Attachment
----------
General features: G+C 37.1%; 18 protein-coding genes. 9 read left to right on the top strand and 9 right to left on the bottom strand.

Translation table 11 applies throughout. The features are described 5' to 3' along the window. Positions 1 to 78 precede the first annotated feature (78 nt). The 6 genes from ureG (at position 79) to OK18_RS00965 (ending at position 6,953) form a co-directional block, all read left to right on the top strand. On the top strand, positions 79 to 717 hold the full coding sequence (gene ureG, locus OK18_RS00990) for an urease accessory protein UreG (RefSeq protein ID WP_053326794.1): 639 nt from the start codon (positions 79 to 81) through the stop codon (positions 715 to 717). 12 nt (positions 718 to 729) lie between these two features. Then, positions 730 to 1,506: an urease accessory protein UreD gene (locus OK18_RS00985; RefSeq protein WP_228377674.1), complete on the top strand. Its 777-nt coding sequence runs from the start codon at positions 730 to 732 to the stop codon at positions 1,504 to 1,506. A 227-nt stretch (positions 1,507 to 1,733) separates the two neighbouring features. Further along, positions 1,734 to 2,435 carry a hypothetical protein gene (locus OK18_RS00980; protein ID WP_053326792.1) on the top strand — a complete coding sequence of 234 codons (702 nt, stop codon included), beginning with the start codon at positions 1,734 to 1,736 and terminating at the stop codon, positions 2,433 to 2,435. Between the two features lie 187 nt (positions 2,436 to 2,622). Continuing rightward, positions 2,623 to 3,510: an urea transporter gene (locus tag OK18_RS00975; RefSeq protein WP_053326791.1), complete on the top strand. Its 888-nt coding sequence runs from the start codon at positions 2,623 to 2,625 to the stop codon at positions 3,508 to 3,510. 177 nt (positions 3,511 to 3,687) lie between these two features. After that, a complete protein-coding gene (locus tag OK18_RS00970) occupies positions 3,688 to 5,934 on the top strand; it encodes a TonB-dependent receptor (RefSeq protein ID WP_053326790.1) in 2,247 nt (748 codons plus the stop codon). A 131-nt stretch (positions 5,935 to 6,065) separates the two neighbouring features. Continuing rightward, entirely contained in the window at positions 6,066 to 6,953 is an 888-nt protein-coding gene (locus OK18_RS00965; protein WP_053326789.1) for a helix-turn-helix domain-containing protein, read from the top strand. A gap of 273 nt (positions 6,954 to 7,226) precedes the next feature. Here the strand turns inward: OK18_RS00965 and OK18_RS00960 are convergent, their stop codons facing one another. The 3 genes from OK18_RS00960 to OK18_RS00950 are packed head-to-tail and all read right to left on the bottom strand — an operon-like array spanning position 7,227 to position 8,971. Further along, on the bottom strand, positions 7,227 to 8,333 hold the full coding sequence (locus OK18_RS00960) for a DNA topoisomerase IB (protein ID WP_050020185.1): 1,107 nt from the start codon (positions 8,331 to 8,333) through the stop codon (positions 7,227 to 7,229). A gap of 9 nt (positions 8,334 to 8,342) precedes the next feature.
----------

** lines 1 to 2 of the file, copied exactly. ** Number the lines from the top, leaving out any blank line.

General features: G+C 37.1%; 18 protein-coding genes. 9 read left to right on the top strand and 9 right to left on the bottom strand.

Translation table 11 applies throughout. The features are described 5' to 3' along the window. Positions 1 to 78 precede the first annotated feature (78 nt). The 6 genes from ureG (at position 79) to OK18_RS00965 (ending at position 6,953) form a co-directional block, all read left to right on the top strand. On the top strand, positions 79 to 717 hold the full coding sequence (gene ureG, locus OK18_RS00990) for an urease accessory protein UreG (RefSeq protein ID WP_053326794.1): 639 nt from the start codon (positions 79 to 81) through the stop codon (positions 715 to 717). 12 nt (positions 718 to 729) lie between these two features. Then, positions 730 to 1,506: an urease accessory protein UreD gene (locus OK18_RS00985; RefSeq protein WP_228377674.1), complete on the top strand. Its 777-nt coding sequence runs from the start codon at positions 730 to 732 to the stop codon at positions 1,504 to 1,506. A 227-nt stretch (positions 1,507 to 1,733) separates the two neighbouring features. Further along, positions 1,734 to 2,435 carry a hypothetical protein gene (locus OK18_RS00980; protein ID WP_053326792.1) on the top strand — a complete coding sequence of 234 codons (702 nt, stop codon included), beginning with the start codon at positions 1,734 to 1,736 and terminating at the stop codon, positions 2,433 to 2,435. Between the two features lie 187 nt (positions 2,436 to 2,622). Continuing rightward, positions 2,623 to 3,510: an urea transporter gene (locus tag OK18_RS00975; RefSeq protein WP_053326791.1), complete on the top strand. Its 888-nt coding sequence runs from the start codon at positions 2,623 to 2,625 to the stop codon at positions 3,508 to 3,510. 177 nt (positions 3,511 to 3,687) lie between these two features. After that, a complete protein-coding gene (locus tag OK18_RS00970) occupies positions 3,688 to 5,934 on the top strand; it encodes a TonB-dependent receptor (RefSeq protein ID WP_053326790.1) in 2,247 nt (748 codons plus the stop codon). A 131-nt stretch (positions 5,935 to 6,065) separates the two neighbouring features. Continuing rightward, entirely contained in the window at positions 6,066 to 6,953 is an 888-nt protein-coding gene (locus OK18_RS00965; protein WP_053326789.1) for a helix-turn-helix domain-containing protein, read from the top strand. A gap of 273 nt (positions 6,954 to 7,226) precedes the next feature. Here the strand turns inward: OK18_RS00965 and OK18_RS00960 are convergent, their stop codons facing one another. The 3 genes from OK18_RS00960 to OK18_RS00950 are packed head-to-tail and all read right to left on the bottom strand — an operon-like array spanning position 7,227 to position 8,971. Further along, on the bottom strand, positions 7,227 to 8,333 hold the full coding sequence (locus OK18_RS00960) for a DNA topoisomerase IB (protein ID WP_050020185.1): 1,107 nt from the start codon (positions 8,331 to 8,333) through the stop codon (positions 7,227 to 7,229). A gap of 9 nt (positions 8,334 to 8,342) precedes the next feature.